“During an auto start, there is a voltage dip in the vehicle’s electrical system,” Walker said. “In order to maintain functionality of cabin systems such as interior lights, there are technologies that can be added to a vehicle to protect the components against a voltage dip and maintain customer satisfaction during an auto start. These technologies include dual batteries, DC/DC converters and ultracapacitors.”

A handful of vehicles already use dual battery systems to support large numbers of power-hungry features and functions. It may become more common as more safety critical technologies are combined on vehicles that use complex fuel-saving techniques.

The 2016 Chevrolet Malibu 2.5-L's stop-start system, for example, uses two batteries: a 12-V battery under the hood and a second one mounted in the rear. The system (equipped with a tandem-solenoid starter for faster starts) is calibrated so that when the ICE shuts off, the second battery is signaled to handle the car's hotel loads—i.e., power the lights, climate control, audio, windows and door locks. Also, with the engine off the car's climate control remains on, albeit operating on reduced power.

“Dual battery systems will become more common as they provide value in several ways,” Rigby said. “Having two batteries provides better voltage stability during start-stop events as well as redundancy to support the high degree of reliability necessary with advanced safety systems. In addition, a dual battery, dual chemistry system allows the optimization of performance and cost to deliver the best value for automakers and consumers.”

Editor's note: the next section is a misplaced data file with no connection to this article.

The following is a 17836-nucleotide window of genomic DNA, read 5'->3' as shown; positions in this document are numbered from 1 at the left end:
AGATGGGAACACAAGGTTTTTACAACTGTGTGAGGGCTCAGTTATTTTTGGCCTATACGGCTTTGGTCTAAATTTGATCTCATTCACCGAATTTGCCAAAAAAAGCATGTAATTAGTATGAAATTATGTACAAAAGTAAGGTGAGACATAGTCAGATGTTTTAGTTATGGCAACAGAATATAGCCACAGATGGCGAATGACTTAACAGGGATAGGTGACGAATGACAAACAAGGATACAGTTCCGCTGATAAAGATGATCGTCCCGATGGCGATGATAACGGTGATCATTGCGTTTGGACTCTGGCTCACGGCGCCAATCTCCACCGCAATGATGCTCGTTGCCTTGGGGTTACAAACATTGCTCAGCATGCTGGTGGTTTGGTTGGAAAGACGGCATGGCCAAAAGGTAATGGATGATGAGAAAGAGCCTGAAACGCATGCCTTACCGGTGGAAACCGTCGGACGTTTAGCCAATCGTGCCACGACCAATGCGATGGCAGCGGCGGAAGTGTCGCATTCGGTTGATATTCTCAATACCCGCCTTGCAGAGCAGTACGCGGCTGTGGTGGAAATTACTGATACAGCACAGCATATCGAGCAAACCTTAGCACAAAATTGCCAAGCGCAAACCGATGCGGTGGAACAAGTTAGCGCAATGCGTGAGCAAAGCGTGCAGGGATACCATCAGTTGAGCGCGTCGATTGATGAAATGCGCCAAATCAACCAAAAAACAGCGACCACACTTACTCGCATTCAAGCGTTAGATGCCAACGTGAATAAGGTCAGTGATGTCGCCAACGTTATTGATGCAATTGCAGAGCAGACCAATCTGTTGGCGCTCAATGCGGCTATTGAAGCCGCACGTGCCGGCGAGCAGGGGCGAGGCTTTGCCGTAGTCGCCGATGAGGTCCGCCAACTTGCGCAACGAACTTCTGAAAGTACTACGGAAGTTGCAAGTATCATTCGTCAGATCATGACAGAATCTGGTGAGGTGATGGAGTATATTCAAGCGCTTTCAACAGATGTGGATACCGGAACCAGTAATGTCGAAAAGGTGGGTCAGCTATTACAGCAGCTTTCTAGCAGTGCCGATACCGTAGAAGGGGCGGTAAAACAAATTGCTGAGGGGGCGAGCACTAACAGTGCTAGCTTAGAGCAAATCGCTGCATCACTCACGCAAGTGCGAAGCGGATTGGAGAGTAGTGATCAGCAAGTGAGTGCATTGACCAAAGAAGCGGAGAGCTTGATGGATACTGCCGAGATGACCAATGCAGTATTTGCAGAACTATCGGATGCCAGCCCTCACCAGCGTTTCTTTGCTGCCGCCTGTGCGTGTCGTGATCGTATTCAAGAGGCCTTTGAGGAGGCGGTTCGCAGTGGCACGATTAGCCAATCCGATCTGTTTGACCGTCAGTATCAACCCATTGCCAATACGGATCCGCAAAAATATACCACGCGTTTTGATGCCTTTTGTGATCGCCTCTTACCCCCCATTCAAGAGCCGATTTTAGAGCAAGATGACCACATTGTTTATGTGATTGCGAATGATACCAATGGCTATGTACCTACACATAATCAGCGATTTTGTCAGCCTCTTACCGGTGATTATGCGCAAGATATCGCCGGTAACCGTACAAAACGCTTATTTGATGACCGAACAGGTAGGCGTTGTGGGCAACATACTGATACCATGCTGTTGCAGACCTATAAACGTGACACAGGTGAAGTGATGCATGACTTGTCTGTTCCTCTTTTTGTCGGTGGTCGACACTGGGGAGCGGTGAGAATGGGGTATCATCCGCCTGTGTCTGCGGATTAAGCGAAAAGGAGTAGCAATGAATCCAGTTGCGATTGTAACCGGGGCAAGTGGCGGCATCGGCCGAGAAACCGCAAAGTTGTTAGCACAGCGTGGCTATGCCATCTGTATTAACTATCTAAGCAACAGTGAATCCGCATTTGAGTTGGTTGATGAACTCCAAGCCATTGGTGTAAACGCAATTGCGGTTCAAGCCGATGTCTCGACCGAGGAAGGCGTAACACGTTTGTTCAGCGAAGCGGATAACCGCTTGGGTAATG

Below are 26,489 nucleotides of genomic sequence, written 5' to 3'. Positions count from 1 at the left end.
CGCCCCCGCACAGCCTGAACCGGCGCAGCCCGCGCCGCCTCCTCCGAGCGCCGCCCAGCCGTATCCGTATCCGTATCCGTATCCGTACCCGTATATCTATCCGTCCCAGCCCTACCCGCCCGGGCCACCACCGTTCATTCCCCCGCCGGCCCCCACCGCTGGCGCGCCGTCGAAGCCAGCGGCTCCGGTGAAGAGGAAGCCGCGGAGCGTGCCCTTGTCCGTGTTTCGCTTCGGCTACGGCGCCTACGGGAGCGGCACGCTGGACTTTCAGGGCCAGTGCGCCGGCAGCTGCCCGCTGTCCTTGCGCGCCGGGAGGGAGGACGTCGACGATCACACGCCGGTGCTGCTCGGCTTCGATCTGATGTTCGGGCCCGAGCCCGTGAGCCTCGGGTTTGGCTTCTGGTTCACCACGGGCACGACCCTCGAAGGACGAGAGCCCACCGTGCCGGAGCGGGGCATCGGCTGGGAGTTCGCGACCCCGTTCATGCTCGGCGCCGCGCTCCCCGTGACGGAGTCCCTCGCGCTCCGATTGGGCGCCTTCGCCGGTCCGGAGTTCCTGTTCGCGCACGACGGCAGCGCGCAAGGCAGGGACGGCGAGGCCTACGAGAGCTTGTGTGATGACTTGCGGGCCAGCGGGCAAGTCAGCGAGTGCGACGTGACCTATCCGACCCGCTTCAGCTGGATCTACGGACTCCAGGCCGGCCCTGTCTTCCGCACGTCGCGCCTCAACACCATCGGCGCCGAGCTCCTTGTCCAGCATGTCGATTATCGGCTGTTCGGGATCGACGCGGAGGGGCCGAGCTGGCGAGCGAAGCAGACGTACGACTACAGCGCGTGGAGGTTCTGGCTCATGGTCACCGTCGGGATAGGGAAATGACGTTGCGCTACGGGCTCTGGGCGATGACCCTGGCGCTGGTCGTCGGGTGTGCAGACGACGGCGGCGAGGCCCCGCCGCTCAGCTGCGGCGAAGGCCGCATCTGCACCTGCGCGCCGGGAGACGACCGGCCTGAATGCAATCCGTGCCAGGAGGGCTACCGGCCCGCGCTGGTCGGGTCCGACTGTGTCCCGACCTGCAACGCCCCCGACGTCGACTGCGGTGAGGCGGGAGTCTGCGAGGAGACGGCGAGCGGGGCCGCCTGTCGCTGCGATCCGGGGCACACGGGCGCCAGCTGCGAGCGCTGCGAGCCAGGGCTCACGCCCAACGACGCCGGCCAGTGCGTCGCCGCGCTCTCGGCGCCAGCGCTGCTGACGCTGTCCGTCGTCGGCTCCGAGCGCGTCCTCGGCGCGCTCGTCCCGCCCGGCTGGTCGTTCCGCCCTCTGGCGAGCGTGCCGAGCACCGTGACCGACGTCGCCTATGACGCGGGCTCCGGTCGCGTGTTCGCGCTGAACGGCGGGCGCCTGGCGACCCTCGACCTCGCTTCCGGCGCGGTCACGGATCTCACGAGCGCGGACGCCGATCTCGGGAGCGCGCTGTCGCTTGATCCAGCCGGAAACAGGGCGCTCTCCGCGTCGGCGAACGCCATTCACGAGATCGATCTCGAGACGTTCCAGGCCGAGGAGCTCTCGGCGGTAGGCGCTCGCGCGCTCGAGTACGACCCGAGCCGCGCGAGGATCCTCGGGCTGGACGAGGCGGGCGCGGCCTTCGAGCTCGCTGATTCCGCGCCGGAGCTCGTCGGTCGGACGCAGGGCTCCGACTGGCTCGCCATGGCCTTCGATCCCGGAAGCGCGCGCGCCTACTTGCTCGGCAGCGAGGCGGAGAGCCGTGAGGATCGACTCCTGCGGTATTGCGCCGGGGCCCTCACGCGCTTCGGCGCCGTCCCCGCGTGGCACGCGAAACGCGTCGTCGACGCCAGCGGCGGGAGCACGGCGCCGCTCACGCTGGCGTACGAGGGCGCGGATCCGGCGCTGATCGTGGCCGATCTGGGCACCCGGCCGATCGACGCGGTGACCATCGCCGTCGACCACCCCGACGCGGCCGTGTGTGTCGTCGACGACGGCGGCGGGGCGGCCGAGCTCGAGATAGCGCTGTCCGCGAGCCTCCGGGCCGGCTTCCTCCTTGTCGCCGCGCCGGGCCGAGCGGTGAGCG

Often, the second battery is a 48-V system. Engineering higher-voltage systems can make it simpler to power functions such as parking cameras and integrated sensors. Though going to 48V is beneficial, experts said the industry trend has been to retain the 12V systems. But at the 2016 Chicago auto show, Kia unveiled its 2017 Niro hybrid CUV, which uses its lithium battery pack to provide power for the headlights, windshield wipers, and other traditional tasks of the 12-V lead-acid battery, which has been eliminated (see

“Higher voltages help keeping the peak amperage down,” explained Stefano Zanella, Business Development Manager at Texas Instruments. “Batteries are sensitive to the ratio of their capacity expressed in amp hours and the load current, increasing their lifetime and reducing cable size, making them cheaper and lighter."

A 48V rail will require a DC/DC converter or a second 12V battery, he explained, because there are just too many 12V components in a car that are very cheap and cannot be effectively replaced by 48V components.

Some developers are turning to ultracapacitors to provide quick boosts for stop-start systems. They can provide power to turn the engine over without straining the battery.

“Since ultracapacitors do not rely on a chemical reaction to supply their energy, ultracapacitors can discharge their stored energy very quickly,” GM's Walker said. “The 2016 Cadillac ATS and CTS take advantage of ultracapacitors to provide a quick energy boost during the auto start. This burst of energy allows the engine to start faster and helps in providing a more seamless restart for the driver.”

This design technique can extend the lifetimes of lead acid batteries. The Cadillac system, co-developed with Continental, uses Maxwell Technologies ultracaps to augment battery power. It is not available on the ATS-V and CTS-V performance versions.

“Adding an ultracapacitor lets the battery deliver significantly lower starting currents, which leads to less degradation of the battery chemistry,” said Jens Keiser, Maxwell's senior product marketing manager. “Also, the battery sees fewer high-current peak demands.”